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  Diocese Fights 'Republic' Request for Court Documents

By Joseph A. Reaves
The Arizona Republic
May 6, 2003

TUCSON - A judge heard arguments for nearly an hour Monday on a request to protect public access to documents subpoenaed in a lawsuit filed against Phoenix Bishop Thomas J. O'Brien and other church officials.

The lawsuit accuses O'Brien and other church officials of failing to properly supervise a serial pedophile priest who worked in Phoenix in the 1960s when Phoenix parishes were part of the Tucson Diocese. Attorneys for The Arizona Republic asked Judge Christopher C. Browning of Pima County Superior Court to allow the newspaper to join in key legal proceedings, including disputes over the confidentiality of documents produced in the case.

Peter Kozinets argued the public has a strong interest in knowing how the Phoenix Diocese handled cases of alleged sexual molestation by priests. He said the diocese showed a pattern of trying to stifle the public's right to know by "creating a wall of secrecy."

Attorneys for O'Brien and the Phoenix and Tucson dioceses denied that allegation and said adequate standards already exist to protect both the public access and the privacy of sex abuse victims.

"Our position is not to keep the press from the proceedings. It never has been," said Foster Robberson, attorney for the Phoenix Diocese. "We ought to allow the press to play its usual role."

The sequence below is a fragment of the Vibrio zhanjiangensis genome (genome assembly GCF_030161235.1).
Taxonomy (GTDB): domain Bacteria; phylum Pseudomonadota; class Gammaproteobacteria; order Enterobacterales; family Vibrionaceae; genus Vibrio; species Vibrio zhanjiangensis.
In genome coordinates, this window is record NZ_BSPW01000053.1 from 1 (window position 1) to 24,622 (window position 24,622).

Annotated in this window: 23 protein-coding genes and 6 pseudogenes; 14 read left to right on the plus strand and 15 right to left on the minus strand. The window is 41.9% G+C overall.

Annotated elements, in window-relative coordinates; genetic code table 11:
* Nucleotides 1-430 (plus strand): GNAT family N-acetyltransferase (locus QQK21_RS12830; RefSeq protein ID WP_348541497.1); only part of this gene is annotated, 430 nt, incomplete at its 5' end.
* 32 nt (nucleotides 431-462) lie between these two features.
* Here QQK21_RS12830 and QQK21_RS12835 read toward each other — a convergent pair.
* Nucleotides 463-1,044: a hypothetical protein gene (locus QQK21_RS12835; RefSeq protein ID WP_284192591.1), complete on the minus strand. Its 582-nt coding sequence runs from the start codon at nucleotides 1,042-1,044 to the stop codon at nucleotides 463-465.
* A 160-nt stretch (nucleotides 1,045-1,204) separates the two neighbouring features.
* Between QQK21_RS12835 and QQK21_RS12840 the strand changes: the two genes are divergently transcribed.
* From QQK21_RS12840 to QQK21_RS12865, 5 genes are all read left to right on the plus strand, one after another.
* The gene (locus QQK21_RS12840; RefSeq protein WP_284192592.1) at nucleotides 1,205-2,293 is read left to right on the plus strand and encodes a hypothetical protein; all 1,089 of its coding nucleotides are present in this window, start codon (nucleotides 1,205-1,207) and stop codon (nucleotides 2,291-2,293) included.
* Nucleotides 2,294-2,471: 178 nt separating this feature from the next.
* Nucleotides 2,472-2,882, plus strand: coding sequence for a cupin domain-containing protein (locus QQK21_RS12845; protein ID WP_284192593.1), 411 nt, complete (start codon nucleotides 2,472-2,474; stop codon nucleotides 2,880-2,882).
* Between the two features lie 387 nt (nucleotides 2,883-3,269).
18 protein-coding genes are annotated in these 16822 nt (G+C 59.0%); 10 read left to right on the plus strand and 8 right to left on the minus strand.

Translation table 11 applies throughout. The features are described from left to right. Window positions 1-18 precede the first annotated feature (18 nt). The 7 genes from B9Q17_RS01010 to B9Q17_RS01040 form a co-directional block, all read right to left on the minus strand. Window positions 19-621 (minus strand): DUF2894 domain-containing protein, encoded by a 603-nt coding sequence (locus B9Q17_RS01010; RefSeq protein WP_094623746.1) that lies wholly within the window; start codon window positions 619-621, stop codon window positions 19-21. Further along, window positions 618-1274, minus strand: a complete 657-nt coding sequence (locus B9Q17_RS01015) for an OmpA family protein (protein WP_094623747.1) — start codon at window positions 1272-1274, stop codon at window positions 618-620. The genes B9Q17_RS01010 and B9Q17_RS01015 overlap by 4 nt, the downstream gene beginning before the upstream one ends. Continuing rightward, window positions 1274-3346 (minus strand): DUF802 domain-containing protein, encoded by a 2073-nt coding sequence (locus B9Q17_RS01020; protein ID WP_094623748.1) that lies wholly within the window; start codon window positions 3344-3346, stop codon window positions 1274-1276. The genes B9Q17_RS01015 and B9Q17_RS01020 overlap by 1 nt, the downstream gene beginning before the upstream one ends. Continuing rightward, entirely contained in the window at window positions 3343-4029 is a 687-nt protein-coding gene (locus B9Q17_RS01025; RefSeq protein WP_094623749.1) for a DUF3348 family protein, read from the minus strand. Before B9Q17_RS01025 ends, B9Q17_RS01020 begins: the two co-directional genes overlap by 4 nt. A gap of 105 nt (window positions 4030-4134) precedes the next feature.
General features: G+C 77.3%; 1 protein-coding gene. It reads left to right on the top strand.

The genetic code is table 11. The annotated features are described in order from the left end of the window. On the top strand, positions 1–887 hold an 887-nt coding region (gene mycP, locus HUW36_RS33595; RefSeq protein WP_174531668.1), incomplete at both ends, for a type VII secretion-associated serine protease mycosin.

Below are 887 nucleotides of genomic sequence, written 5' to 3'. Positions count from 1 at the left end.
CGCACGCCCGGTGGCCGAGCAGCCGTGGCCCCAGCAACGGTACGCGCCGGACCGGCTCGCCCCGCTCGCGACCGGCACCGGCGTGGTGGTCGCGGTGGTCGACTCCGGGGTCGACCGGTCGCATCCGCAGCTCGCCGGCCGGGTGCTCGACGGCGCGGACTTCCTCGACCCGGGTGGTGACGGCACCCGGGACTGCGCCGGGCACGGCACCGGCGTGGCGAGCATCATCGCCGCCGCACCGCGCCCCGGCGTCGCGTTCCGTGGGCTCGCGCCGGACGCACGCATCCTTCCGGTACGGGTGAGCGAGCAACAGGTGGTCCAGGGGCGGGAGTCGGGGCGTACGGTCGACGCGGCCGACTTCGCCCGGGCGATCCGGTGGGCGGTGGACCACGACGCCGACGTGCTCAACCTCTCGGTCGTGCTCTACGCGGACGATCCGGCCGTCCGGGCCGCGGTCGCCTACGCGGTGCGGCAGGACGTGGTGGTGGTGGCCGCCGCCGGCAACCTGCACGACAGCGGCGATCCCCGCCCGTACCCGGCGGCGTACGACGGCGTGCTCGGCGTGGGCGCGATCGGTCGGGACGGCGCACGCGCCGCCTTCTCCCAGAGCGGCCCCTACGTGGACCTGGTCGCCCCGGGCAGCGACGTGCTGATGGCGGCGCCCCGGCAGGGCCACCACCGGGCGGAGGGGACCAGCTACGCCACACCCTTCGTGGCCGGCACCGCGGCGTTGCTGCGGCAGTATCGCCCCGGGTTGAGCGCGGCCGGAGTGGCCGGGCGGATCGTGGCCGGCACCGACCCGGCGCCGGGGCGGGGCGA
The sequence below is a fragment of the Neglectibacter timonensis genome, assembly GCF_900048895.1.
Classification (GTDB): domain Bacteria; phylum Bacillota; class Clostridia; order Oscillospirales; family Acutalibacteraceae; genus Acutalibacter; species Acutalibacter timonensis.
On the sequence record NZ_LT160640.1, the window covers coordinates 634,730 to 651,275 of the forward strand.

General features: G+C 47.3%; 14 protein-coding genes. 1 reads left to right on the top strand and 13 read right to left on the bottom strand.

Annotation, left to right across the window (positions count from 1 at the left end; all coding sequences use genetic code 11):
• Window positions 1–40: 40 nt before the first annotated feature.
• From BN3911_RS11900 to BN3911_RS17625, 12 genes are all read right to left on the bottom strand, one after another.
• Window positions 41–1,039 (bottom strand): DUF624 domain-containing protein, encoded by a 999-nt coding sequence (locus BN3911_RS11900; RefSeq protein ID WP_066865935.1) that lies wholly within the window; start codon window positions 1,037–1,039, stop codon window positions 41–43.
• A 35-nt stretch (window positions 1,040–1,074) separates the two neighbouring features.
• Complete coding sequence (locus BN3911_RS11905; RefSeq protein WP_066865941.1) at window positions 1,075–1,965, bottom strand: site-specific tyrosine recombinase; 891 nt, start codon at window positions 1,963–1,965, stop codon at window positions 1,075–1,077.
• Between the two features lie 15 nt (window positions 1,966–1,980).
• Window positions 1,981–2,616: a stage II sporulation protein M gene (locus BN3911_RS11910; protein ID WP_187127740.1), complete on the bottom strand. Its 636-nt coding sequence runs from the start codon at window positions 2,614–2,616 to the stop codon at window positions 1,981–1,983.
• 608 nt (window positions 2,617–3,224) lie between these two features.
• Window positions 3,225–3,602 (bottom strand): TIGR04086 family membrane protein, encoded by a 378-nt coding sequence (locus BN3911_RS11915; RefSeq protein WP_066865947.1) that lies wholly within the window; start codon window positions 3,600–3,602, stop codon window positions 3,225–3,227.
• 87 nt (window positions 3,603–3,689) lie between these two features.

But, Robberson said, allowing The Republic to participate in arguments about which documents should be kept confidential would only add expense and complications. Browning questioned both sides, then said he would take the case under advisement.

The lawsuit involves allegations by a former altar boy at St. Gregory's Parish in Phoenix that he was repeatedly molested during a two-year span beginning in 1965 when he was 13 years old by the Rev. Robert A. Gluch. The former altar boy says he repressed all memory of the attacks until May 2001 when he read news accounts of other youths molested by priests. Gluch, who died in 1993, was a newly ordained priest when he was assigned to St. Gregory's with O'Brien in the mid-1960s. The suit contends O'Brien "knew or should have known of Gluch's propensities and behavior with boys but did not report Gluch's acts to the police."

O'Brien has denied knowing anything about Gluch's suspected activities.



 
 

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